Along with physical closeness, we want emotional closeness and a feeling we matter. That great poet of our generation, Ed Sheeran, expresses this sentiment well in his song “I Don’t Care:” “’Cause I don’t care when I’m with my baby, yeah / All the bad things disappear/ And you’re making me feel like maybe I am somebody/ I can deal with the bad nights/ When I’m with my baby, yeah.”
An essential part of the Gospel is that to Jesus, we are much more just “somebody,” especially during the “bad nights.” With Him, there is never any doubt of His love for us. In 1 Peter, we are called to cast all of our anxiety onto Him “because He cares for us.” He is the ultimate refuge to turn to in times of trouble (1 Peter 5:7).
Peter goes on to offer a warning: “Be alert and of sober mind. Your enemy the devil prowls around like a roaring lion looking for someone to devour.” (1 Peter 5:8) What I was doing was the opposite of this. When trouble came, I gave into my desires and frustrations and looked for something other than God to get me through my situation. While the choice was not a conscious one, where I thought, “oh, God is not good enough for me in this moment,” we do this subconsciously all the time. That is the craftiness of the devil to get us to turn away from God.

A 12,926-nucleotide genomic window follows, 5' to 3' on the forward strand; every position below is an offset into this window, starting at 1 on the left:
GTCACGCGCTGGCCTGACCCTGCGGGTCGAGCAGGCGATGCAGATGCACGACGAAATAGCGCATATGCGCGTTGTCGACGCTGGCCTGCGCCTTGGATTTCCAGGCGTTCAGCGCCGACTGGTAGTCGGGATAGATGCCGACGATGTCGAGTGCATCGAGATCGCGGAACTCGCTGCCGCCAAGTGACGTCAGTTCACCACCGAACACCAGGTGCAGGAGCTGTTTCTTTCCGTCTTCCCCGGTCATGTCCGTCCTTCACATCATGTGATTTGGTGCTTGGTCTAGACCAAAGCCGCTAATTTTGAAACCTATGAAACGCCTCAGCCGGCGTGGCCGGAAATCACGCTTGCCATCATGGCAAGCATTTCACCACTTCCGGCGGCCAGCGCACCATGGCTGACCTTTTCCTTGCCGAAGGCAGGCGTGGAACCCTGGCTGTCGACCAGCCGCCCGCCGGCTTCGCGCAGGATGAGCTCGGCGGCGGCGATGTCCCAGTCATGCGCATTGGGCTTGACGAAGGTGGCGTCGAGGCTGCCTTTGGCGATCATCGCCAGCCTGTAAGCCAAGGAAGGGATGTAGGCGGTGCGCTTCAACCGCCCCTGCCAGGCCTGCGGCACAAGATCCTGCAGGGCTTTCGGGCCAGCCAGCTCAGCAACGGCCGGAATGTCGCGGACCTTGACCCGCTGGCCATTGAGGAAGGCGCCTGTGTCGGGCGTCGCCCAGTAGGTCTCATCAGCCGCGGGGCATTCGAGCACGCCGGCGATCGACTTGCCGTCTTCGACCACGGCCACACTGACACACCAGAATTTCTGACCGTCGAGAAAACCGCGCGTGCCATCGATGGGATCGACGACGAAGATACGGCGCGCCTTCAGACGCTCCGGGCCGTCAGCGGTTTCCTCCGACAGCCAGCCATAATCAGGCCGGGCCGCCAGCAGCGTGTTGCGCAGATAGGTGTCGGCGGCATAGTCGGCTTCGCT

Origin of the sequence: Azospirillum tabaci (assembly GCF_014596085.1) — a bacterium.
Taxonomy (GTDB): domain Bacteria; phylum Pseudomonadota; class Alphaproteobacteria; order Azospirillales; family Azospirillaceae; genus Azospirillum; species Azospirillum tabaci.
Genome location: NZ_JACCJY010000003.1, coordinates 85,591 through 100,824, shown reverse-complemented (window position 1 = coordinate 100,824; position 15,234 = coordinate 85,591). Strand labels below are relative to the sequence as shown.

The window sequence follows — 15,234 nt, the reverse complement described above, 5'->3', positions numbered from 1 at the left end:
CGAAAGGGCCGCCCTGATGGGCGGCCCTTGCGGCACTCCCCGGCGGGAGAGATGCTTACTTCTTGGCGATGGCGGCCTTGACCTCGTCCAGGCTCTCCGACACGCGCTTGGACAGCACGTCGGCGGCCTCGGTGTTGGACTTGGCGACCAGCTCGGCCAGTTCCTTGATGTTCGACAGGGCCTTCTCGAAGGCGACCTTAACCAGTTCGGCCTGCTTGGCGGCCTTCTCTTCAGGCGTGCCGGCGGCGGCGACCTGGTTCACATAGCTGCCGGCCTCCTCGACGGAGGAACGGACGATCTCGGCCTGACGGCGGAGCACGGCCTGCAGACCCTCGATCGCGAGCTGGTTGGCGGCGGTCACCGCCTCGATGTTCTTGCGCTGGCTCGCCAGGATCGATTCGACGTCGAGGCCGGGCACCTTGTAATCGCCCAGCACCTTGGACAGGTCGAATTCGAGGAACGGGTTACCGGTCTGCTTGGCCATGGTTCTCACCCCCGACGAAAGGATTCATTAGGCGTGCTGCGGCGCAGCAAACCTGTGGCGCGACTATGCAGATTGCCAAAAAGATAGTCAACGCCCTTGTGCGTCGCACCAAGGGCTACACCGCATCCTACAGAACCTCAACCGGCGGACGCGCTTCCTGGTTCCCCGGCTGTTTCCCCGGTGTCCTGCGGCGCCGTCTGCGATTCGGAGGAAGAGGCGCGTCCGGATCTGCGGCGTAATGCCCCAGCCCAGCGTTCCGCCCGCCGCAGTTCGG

However, all things God does work together for good. He knows all of our struggles before we go through them. He eventually got me through pledgeship, and He got me through the messy situation that was the fallout from the conversation where I told this same girl that I didn’t want to date her.
Both pledgeship and our intimate relationship—if you can call it that—ended around the same time. I remember thinking about life after I would be initiated into the fraternity and return to normalcy. Dating this girl I had become so close with did not seem to fit into that image. I prayed about it, mostly because I knew I was dreading the inevitable conversation and realizing that I had used her. That I had done so unconsciously did not make it any better. But praying, as it often does, helped. God gives us reassurances that even when we fail time and time again, He is there to continue to forgive us and love us. This truth might not make these situations any easier, but but we can rest rooted in the knowledge He has a plan for us.
There is a verse that I have known since I was a child (it is printed on the pamphlets in the pews at my church), but understand in a more meaningful way after going through this experience. In Matthew 11:28, Jesus says, “Come to me, all who labor and are heavy laden, and I will give you rest.” We often forget about the rest that God offers us until we feel like we are desperate for it, but the truth of the Gospel is that no matter where we are or what trouble we have, God is there, waiting for us to trust in Him.